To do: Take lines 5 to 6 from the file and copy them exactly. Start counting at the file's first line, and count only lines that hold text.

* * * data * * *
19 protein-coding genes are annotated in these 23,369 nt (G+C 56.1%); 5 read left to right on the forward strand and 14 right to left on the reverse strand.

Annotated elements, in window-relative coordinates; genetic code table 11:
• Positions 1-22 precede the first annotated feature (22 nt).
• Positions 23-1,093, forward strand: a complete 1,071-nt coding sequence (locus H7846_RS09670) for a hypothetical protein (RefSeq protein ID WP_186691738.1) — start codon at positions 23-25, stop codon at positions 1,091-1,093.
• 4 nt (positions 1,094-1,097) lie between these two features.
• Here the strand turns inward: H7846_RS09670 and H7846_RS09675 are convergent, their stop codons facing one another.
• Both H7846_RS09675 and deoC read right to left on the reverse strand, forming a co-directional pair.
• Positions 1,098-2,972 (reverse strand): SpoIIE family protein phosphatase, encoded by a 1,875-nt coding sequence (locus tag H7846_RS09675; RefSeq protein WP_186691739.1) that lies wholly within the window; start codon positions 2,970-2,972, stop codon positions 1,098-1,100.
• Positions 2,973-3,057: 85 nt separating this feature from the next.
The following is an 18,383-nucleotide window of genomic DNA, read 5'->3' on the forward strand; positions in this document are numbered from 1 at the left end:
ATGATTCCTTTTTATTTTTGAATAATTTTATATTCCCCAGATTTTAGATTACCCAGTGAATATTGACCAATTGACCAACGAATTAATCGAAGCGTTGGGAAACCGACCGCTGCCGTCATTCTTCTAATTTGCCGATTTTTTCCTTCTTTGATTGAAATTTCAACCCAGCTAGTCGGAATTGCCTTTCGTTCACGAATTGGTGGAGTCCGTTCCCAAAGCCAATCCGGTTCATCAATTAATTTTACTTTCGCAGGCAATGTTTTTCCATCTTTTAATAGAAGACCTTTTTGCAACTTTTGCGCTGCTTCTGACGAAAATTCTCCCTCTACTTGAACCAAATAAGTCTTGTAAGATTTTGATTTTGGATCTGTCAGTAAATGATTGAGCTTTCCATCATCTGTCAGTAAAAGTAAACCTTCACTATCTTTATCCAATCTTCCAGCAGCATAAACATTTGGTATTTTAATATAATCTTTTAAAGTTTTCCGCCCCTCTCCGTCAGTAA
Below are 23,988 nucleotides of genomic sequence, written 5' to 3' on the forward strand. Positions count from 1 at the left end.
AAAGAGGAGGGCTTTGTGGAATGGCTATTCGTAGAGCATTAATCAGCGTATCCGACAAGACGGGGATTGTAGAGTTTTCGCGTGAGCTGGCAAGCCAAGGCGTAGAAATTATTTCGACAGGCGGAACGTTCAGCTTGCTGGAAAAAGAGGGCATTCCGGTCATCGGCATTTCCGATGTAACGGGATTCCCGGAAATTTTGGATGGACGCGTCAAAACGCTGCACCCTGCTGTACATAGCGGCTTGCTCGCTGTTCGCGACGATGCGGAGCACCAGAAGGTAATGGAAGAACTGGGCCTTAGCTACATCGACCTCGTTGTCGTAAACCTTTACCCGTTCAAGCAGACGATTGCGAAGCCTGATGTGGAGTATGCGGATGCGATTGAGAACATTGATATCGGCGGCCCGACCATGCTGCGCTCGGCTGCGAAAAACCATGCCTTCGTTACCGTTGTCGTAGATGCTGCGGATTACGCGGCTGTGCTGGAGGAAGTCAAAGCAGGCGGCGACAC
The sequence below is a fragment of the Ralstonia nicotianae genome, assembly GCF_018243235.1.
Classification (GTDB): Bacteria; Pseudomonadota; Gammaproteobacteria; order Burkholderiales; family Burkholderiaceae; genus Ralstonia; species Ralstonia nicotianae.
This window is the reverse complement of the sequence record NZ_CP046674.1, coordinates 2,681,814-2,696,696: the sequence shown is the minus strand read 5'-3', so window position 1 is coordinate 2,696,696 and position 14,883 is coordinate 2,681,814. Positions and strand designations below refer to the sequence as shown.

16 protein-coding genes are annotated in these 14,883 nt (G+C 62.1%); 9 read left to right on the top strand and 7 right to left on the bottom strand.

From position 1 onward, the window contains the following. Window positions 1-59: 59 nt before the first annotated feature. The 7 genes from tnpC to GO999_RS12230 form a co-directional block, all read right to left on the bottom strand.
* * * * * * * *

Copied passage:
• 4 nt (positions 1,094-1,097) lie between these two features.
• Here the strand turns inward: H7846_RS09670 and H7846_RS09675 are convergent, their stop codons facing one another.